It's not clear whether you're asking:
- Why didn't Borland do this, when they originally developed Delphi?
- Why don't Embarcadero do this, in a future version of Delphi?
- Why don't I do this, with my own user data types?
Wouldn't this mean everything was now reference counted?
Yes it would.
However, you don't necessarily want everything to be ref-counted: every little integer, every string, every boolean, every element in an array ... if for no other reason that the implementation of ref-counting adds some overhead, e.g. a little extra memory per object, perhaps insignificant for large objects but proportionally more significant if applied to every tiny object.
Also, see also Garbage Collector For Delphi Objects and Components which says (quote),
Delphi provides three ways of object management :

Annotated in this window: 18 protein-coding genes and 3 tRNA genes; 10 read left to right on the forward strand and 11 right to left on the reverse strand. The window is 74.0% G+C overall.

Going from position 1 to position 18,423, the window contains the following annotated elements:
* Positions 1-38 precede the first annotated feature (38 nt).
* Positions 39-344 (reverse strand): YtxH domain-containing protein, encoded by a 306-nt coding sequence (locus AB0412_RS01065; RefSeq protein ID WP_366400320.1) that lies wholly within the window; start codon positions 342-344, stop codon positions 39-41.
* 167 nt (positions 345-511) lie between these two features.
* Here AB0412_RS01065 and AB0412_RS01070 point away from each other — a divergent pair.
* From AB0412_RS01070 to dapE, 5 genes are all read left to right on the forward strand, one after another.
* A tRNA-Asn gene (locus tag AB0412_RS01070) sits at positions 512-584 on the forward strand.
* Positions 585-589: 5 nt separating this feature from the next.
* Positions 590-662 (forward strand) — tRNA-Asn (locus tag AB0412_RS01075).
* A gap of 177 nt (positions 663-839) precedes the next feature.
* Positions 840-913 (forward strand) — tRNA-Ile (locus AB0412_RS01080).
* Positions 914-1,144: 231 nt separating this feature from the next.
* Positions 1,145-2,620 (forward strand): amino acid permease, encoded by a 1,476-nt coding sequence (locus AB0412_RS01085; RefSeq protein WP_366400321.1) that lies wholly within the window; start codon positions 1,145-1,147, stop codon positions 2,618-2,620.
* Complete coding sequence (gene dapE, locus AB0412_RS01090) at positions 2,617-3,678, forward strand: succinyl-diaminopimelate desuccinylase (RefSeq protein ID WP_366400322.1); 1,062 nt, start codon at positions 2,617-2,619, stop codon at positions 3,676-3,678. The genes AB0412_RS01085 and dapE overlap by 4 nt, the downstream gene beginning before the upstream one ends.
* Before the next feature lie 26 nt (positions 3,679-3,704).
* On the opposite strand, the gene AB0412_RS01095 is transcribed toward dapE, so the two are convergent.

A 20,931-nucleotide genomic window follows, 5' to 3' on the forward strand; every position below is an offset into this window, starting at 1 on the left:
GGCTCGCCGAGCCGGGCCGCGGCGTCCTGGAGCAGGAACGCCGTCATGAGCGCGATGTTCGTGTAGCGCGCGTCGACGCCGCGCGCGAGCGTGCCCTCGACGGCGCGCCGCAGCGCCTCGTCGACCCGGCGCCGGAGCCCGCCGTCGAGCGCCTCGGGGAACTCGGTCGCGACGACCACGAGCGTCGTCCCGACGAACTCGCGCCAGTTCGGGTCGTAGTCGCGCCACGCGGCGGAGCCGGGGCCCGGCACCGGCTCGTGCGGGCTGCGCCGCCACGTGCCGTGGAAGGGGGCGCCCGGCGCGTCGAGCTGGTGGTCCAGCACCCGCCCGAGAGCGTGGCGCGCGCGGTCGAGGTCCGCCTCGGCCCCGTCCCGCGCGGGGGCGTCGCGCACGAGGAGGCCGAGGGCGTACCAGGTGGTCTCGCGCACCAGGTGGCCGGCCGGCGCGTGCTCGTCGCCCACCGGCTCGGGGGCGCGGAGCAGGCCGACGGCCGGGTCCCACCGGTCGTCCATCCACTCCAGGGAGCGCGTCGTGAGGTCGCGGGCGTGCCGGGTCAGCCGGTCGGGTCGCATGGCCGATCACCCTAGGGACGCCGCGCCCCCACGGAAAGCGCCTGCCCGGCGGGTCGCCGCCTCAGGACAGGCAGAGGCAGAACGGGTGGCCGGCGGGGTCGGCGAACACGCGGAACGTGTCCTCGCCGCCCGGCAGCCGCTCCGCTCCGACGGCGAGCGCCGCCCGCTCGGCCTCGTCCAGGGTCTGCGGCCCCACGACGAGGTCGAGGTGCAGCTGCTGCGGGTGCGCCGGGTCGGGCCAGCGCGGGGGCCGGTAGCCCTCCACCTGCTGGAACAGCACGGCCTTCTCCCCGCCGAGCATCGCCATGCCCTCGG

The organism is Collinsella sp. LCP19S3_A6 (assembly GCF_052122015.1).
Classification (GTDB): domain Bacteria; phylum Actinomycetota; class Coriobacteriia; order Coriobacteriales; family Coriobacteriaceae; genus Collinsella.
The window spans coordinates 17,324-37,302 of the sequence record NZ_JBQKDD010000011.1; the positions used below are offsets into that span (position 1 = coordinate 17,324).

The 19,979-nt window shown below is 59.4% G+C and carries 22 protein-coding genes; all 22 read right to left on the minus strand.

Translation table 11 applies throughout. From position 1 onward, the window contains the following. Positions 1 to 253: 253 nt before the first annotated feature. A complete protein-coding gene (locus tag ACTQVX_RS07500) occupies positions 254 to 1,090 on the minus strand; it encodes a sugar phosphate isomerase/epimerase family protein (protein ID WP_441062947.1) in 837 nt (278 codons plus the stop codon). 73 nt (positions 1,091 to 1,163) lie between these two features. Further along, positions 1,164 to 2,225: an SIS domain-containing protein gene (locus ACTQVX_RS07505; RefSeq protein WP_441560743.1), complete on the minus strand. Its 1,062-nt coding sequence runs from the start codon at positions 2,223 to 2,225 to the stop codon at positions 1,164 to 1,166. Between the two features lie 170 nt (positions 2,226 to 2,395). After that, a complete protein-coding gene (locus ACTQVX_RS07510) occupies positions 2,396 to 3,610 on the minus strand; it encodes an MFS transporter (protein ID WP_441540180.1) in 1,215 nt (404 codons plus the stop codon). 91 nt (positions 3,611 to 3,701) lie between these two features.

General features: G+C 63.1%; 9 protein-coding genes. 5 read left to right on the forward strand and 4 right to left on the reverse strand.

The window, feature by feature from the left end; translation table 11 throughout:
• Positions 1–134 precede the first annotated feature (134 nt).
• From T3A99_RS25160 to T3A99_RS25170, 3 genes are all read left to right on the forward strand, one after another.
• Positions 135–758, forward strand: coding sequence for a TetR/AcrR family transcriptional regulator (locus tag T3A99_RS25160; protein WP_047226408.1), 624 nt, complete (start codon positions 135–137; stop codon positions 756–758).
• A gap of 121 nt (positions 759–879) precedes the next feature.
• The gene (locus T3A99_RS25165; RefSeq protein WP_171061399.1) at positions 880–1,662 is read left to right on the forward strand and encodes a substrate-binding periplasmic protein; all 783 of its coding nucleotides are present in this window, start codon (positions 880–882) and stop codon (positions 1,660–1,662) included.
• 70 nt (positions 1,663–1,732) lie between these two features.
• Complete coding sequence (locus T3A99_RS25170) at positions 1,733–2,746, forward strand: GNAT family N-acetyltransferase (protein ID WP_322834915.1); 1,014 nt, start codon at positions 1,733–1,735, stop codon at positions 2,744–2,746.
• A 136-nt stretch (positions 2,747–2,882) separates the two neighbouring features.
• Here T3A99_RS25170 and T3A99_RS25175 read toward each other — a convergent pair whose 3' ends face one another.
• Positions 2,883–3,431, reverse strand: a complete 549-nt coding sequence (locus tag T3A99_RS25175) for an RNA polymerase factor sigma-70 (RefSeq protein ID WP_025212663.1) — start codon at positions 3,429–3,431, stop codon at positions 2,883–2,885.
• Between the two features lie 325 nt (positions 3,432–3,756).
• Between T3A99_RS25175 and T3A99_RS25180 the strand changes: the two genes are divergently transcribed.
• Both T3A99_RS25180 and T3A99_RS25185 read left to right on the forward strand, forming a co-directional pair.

- Create/destroy the objects using try..finally.
- Use TComponent descendants - create a component and let its owner free it.
- Interfaces - when the reference count for an interface becomes 0 the
object which implements it is
The Delphi help says you shouldn't mix
the TComponent owner approach with the
interface memory management, but ...
Would this be garbage collection?
Not quite; mere reference-counting isn't as robust as garbage-collection:
With reference-counting, if you have two reference-counted instances each holding a reference to the other, then they're not released automatically. To release them you would need to break this 'circular reference' (i.e. explicitly tell one of them to release its reference to the other).
With true garbage-collection, the garbage-collector would notice that those two istance aren't referenced from anywhere else, and release them both.
If you annotate your potentially circular references as
[weak] references, then they will get destroyed ok. But prior to Delphi 10.1 Berlin this only works in the NexGen compilers (i.e. those that use LLVM under the hood). From 10.1 Berlin onwards these
[weak] references work everywhere.